| Nov 09, 2009
As I opened the box I knew what I was going to see, a hard boiled egg, a deep fried bun and mango juice. My lunch was always the same, although the bun alternated with a chapati or a cold pancake. It was left over breakfast. I didn’t complain, it tasted good and it filled me up.
I had come to have lunch with Joey, my translator, in the little mud canteen tucked into the corner of the medical clinics grounds. As Joey went to order his lunch I said “Bonjour” to a young man sitting under the awning. I had guessed correctly, he was a Congolese refugee and spoke French, the colonial language.
He began talking to me in French with a strong african accent. With some difficulty I caught the gist of his story. He had walked 10 kilometers to the clinic this morning. He’d seen one of the staff, given some medication and now was too tired to walk back. He asked for an ambulance ride.
As my new friend was finishing his story, Joey arrived with a plate of rice, kasava and beans. I asked Joey to ask him why the young man was too tired. Joey spoke to him for a few minutes then reached over and picked up an extra fork and gave it to the young man. The man moved next to Joey and began eating off Joey’s plate.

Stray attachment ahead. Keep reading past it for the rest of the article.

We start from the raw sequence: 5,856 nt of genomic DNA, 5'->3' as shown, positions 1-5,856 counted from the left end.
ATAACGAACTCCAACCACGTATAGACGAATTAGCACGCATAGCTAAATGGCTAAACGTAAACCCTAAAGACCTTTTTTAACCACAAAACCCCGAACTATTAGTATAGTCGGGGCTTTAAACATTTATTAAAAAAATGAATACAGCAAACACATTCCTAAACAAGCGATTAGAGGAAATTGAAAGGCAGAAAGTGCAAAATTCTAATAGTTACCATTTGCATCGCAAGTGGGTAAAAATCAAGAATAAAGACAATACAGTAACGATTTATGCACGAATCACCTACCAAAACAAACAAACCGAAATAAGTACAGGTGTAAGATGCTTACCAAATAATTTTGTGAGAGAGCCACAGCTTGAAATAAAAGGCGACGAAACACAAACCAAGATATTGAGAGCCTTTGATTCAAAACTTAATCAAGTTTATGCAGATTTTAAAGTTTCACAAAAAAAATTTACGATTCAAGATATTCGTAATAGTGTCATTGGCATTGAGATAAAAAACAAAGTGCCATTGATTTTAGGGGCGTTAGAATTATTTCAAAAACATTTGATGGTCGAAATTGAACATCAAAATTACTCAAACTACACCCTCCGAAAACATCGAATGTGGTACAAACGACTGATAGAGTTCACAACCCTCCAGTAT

It was so quick and so natural. Was he a friend? Or perhaps a family member?
“Did he have breakfast?” I asked. Joey shook his head. He had left home at sunrise to come to the clinic. He had no money to buy food. He was both sick and hungry. I could now understand why he was too tired to walk home.
Joey had sized up the situation in moments and provided an immediate solution. The young man was a stranger, the only thing they had in common was that they were both refugees from the Congo. They had a shared culture and had experienced similar hardships. It was an act of selfless charity.
I felt insignificant sitting across from these two men. They sat in silence dipping their forks into the rice and beans. I could feel the solidarity between them. I reached into my lunch box and sheepishly put my second deep fried bun next to him. As he reached for it his eyes crinkled in appreciation.